The Lethal Politics Of The Opt-Out Public Option, Ctd

A reader writes:

I put the opt-out's chances of enactment south of 5%.  Maybe 2-3%, tops.  The only people who believe that it is a "good pragmatic compromise" (as Marshall calls it) are liberals and leftists who favor a strong public option.  Schumer believes it's a good compromise.  So does Bernie Sanders.  Great.  Whatever.  Have you heard a single moderate Democrat other than Baucus endorse it?  Lieberman has already announced he will filibuster.  Given they need all 60 Democrats and Independents, that's game, set, and match. (Or "check-mate", seeing as how you like to speak in terms of Obama the Chessmaster.)

The reason moderates are balking on the public option opt-out is because they see it for what it is -- a false concession.  Your rebuttal to Megan is equally baffling on policy grounds.  The opt-out does not make the public option weak.  It does not change the substance of the "full" public option in any meaningful way.  On process grounds, opting out would be very difficult because it would require two houses of a state legislature to pass a bill and the governor to sign it.  Having even one of those three branches be in Democratic hands likely would end chances of opting out.  And the ability to opt-out expires in 2014.  Furthermore, even if the entire state legislature and governor are philosophically against a national insurance plan, it's a very different thing to turn down a benefit that your state residents are already paying federal taxes to support.  Let's be clear: You cannot opt-out of the taxes to support the program. You can only opt-out of the benefits.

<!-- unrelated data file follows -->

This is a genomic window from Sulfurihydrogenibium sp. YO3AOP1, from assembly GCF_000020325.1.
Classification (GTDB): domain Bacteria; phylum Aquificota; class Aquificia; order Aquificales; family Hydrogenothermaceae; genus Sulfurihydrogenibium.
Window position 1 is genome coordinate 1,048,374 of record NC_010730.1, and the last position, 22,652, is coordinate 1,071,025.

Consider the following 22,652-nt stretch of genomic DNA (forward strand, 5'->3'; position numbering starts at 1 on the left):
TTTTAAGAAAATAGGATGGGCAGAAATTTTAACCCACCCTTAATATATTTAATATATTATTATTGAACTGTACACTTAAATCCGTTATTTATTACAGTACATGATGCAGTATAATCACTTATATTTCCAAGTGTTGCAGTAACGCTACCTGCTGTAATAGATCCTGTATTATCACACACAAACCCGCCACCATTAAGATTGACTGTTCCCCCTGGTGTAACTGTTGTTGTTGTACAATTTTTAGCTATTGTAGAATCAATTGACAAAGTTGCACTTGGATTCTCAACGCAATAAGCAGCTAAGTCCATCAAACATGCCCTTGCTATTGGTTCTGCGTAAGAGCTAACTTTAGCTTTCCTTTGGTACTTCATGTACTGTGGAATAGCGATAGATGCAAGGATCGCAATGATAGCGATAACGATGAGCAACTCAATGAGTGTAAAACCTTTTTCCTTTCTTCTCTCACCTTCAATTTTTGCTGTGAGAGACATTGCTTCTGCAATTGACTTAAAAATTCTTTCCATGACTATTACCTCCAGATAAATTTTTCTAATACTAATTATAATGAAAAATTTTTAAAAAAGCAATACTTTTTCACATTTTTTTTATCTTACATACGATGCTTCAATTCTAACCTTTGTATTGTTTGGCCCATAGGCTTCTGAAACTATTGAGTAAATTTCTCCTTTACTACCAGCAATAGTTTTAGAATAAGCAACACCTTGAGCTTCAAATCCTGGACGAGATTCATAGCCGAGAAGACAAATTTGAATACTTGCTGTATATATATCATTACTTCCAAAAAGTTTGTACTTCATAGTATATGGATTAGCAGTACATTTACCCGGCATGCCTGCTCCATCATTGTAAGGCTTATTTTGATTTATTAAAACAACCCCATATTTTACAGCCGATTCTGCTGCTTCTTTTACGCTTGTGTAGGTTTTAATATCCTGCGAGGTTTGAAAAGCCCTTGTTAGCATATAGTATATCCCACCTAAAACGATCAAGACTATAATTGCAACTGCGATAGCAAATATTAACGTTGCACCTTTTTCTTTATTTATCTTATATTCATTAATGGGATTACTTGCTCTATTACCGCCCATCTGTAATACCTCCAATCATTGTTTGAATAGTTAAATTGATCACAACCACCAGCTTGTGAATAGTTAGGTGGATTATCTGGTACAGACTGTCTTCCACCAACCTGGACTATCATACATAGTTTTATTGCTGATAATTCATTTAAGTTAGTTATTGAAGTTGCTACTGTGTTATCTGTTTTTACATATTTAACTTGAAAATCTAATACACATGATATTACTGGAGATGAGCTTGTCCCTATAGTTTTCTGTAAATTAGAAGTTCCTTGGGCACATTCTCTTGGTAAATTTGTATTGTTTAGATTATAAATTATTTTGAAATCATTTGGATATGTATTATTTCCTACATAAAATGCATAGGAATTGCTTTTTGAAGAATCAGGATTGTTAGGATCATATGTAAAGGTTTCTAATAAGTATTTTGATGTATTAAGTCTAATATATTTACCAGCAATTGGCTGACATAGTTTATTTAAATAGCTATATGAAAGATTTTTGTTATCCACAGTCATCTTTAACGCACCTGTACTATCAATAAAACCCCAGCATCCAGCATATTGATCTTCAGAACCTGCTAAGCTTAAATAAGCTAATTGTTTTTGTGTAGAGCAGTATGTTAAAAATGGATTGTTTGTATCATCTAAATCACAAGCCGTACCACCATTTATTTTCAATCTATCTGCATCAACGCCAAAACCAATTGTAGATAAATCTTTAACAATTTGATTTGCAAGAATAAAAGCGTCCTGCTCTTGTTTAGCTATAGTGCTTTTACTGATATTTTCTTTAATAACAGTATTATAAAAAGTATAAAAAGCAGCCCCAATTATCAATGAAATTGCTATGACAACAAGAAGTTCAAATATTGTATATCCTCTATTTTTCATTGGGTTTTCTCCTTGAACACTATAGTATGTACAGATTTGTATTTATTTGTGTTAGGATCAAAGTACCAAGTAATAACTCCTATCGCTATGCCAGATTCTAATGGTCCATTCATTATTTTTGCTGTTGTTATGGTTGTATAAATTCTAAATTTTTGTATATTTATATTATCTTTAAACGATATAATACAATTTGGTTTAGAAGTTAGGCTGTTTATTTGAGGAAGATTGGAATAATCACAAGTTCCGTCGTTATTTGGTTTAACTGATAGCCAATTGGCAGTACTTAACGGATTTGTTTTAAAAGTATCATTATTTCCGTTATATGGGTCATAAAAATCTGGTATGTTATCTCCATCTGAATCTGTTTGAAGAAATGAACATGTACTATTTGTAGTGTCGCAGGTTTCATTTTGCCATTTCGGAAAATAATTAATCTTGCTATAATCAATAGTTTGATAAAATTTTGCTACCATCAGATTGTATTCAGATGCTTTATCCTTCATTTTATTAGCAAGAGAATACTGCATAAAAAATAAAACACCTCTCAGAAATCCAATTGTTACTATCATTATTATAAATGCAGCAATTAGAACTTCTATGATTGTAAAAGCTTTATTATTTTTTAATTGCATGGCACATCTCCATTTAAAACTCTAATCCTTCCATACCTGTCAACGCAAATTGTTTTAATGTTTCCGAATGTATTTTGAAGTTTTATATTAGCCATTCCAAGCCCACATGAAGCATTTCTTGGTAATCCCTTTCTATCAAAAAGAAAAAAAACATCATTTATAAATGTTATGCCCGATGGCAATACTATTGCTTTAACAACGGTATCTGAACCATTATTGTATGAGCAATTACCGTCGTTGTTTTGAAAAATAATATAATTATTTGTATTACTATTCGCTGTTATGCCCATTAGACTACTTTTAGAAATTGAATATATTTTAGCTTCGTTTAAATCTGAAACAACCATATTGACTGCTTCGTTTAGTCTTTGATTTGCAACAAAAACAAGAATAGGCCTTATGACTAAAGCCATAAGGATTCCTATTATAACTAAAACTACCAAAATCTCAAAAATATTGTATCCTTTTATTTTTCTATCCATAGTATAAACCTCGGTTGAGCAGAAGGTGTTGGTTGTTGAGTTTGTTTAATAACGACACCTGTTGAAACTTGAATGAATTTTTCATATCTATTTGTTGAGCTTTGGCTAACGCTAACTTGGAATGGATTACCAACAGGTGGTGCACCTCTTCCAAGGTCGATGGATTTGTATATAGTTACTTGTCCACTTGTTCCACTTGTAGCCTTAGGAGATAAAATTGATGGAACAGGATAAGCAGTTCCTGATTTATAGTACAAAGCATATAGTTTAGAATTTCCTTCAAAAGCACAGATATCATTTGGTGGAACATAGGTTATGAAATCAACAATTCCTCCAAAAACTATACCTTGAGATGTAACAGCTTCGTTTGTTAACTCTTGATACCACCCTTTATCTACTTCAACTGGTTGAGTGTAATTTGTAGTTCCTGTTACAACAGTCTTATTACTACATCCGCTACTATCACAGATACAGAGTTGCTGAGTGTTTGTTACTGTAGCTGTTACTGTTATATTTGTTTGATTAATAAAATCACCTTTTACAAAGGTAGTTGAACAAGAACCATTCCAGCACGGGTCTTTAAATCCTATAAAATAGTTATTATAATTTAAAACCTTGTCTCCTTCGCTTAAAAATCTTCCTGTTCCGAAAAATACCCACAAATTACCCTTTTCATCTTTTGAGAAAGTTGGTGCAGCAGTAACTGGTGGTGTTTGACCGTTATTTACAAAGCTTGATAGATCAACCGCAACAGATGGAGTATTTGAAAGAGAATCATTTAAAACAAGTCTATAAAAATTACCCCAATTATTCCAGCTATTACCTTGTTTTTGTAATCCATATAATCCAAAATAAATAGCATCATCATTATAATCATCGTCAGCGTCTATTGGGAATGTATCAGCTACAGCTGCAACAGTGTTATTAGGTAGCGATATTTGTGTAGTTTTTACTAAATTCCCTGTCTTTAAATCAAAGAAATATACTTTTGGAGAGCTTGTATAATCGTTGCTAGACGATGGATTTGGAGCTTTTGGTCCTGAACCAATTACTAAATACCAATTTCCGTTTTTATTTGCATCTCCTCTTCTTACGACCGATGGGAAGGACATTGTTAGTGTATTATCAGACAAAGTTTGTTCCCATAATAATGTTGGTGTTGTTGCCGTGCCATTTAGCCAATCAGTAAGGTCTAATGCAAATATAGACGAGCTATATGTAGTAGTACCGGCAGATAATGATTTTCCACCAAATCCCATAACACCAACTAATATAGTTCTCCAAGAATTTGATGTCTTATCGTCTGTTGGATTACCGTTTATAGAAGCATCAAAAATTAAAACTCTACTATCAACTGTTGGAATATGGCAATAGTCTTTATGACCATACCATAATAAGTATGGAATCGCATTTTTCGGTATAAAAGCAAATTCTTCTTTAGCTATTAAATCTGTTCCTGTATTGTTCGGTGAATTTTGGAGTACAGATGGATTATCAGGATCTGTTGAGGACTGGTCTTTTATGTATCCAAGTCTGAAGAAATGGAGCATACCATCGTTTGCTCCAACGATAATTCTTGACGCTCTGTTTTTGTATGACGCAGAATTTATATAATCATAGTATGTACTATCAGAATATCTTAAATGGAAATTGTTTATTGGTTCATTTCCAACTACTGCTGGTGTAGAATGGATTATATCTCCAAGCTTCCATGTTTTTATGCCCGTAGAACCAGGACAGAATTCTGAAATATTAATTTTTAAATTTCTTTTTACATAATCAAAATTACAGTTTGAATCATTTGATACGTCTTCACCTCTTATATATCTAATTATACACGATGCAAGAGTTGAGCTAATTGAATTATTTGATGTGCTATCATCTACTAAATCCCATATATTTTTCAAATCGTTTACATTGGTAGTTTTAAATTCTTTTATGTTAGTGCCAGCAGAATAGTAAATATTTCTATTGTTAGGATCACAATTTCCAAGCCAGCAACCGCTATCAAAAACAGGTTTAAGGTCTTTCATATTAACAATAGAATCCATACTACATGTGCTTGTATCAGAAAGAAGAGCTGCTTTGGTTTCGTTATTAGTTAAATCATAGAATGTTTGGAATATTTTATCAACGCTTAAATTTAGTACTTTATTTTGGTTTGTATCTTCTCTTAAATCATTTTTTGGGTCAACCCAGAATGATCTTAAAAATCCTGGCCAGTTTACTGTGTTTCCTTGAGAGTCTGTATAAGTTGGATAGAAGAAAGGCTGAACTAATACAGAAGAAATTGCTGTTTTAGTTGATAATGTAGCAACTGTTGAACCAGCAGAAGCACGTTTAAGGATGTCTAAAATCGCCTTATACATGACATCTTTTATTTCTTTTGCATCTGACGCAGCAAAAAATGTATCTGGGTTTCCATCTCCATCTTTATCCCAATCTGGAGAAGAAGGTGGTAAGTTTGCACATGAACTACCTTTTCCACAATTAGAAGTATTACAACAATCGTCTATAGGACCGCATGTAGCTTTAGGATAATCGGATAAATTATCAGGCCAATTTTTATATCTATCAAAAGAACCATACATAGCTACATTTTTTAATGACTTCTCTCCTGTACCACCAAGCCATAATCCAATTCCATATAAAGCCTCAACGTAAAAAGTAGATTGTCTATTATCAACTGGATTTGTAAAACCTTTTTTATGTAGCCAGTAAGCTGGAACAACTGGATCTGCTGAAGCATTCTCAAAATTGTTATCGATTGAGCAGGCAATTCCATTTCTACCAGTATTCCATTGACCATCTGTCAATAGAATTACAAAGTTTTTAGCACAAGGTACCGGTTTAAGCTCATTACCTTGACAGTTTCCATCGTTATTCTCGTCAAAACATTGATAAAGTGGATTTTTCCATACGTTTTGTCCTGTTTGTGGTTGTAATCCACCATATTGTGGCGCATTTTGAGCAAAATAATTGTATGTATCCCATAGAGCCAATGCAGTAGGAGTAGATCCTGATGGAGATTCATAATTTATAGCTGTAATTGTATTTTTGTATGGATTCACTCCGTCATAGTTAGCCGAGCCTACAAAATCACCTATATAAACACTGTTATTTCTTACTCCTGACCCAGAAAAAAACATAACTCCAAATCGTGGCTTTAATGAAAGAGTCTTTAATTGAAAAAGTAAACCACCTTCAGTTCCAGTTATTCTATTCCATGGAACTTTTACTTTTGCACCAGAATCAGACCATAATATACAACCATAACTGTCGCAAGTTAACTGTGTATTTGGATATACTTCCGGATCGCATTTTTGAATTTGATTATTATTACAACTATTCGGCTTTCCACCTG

That's like telling states they don't have to take federal highway funding, but their residents still have to pay federal gas taxes.  If you were a state officeholder, you would be guilty of dereliction of duty if you did that to your state residents, conservative philosophy notwithstanding.

Fortunately, moderate Senate Democrats appear to see it for what it is -- even if you and Josh Marshall don't.  It's a national insurance plan with a symbolic gesture intended to provide cover to those who want to claim it's something other than what it is.  That's why even Reid knew it stood no chance when he announced it, as Dana Milbank described brilliantly in his column this morning.

My point is simply that if this gets into the final bill, it will pay dividends for the Democrats in the states - unless it's a dreadful idea that doesn't work and is thereby exposed when put into practice. If the GOP were really convinced this wouldn't work, they'd be happy backing it. Obama, meanwhile, has kept his options open. If the final bill does not contain this, he will not bear the political cost of backing it. Ezra noted the politics of this here. Tumulty sees the local interest of Reid in doing this here.